Friday, April 10, 2009
The Big "C"
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Because the Bluebook requires it. :(
Posted by: Tomas Gomez | Apr 10, 2009 7:27:46 PM
Yeah, and why do tax folks refer to "the Code" when we all know that you should capitalize the word only when referring to the UCC!
Posted by: Tim Zinnecker | Apr 10, 2009 7:50:44 PM
Take it up with the editors of the Bluebook, which requires it.
Posted by: Alyssa Lathrop | Apr 10, 2009 9:02:59 PM
Tim Zinnecker, do you care to step outside to settle that question? There is one Code and one Code only.
Posted by: Sarah L. | Apr 10, 2009 10:46:15 PM
There is one Code and one Code only.
Yes, the Bankruptcy Code!
Posted by: don anon | Apr 11, 2009 12:40:12 AM
I always thought it was because lawyers secretly yearn to turn English into German, by capitalizing *everything*.
Posted by: Bruce Boyden | Apr 11, 2009 12:15:39 PM
I assure you there's no conspiracy to enshrine the Supreme Court--it's more of a convenient shorthand, since when you're reading articles that refer to all manners of courts throughout, it's a much more convenient cue to shift back to "Court." Otherwise, it can look pretty awkward. It's easier to read it as "The Supreme Court in X said Y. The Third Circuit construed the Court's holding one way, the Ninth Circuit construed it differently, so the Court resolved the split by holding Z." Though to be honest, I'm not sure if the practice predated the Bluebook's capitalization rule (even though the Bluebook certainly helped perpetuate it), but the two main reasons why I find the rule helpful are that it (1) is convenient, and (2) often reduces ambiguity.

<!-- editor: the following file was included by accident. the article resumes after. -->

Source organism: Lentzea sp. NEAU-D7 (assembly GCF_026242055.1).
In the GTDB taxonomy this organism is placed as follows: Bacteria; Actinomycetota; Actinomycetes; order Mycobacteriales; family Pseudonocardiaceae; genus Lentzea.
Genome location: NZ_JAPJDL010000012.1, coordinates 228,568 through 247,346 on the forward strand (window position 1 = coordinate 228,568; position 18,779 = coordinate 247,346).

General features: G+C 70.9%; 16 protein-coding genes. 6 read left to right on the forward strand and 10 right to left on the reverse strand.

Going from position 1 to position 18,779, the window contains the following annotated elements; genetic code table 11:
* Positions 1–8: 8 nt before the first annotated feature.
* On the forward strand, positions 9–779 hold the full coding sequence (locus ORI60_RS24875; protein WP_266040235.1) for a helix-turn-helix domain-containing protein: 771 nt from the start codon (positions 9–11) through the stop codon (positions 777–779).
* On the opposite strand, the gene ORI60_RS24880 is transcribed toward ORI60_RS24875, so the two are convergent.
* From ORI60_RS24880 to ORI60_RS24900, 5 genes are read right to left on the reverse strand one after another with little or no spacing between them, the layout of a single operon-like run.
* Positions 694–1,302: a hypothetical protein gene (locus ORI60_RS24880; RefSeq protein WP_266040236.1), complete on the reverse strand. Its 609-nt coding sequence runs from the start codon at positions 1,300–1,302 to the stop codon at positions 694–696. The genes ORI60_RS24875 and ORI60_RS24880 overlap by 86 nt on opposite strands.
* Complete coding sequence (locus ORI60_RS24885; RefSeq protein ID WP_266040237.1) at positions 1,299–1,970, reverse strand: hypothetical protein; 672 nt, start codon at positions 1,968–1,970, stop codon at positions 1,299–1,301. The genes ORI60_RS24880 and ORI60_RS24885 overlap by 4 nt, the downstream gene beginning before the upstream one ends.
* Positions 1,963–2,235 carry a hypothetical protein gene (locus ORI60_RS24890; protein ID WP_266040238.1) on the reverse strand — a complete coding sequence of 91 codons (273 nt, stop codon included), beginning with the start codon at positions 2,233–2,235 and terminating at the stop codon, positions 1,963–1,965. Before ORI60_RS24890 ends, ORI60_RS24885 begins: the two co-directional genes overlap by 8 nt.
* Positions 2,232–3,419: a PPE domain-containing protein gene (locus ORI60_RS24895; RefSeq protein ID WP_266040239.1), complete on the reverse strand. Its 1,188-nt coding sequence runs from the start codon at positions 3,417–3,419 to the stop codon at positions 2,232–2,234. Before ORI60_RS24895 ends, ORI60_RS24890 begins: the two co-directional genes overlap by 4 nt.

Posted by: anon Bluebook editor | Apr 11, 2009 1:19:53 PM
Bluebook Rule 8(b)(ii): "Capitalize ['Court'] when naming any court in full or when referring to the United States Supreme Court . . . ."
I don't make the rules; I just enforce them.
Posted by: Managing Board | Apr 11, 2009 2:34:30 PM
Perhaps the reason we should capitalize "Code" when referring to the UCC, and we shouldn't capitalize "Code" when referring to the Infernal Revenue code or the Bankruptcy code, is that the UCC is drafted by professionals (e.g., practitioners, judges, professors -- experts in the field), and the IRC, the BC, and other codes are crafted by politicians (mere amateurs).
But my sincerely held beliefs are outweighed by desires of self-preservation, so if forced to recant by the threat of fisticuffs or the challenge of a "duel" (by "Sarah L." or others), I can easily be persuaded by contrary arguments (in the words of philosopher Darth Vader, "the dark side").
Posted by: Tim Zinnecker | Apr 11, 2009 3:09:16 PM
OH SNAP. Actually, the Code (by which I mean, of course, the Internal Revenue Code) is also drafted almost entirely, at least at this point, by professionals--specifically, the professionals at the Joint Committee on Taxation. Tax law is sort of the best of both worlds, then--professionals writing the legislation, but politicians representing the peoples' interests (much like Mill's proposal for a legislative commission).
(P.S. - The "L" stands for "Lawsky"--"Sarah L." is merely my truly sneaky nom de blog comments.)
(P.P.S. - This comment is best read while listening to this.)
Posted by: Sarah L. | Apr 11, 2009 8:49:20 PM
While I admit I spend too much time thinking about grammar in briefs and motions that are probably not read, as a practitioner I capitalize "Court" for SCOTUS and the state Supreme Court, plus the court I'm addressing. The latter one for respect, and the former two to emphasize that those decisions are (sort of) binding.
As for the Code, there can be only one.
Posted by: Kathryn | Apr 13, 2009 2:01:51 PM
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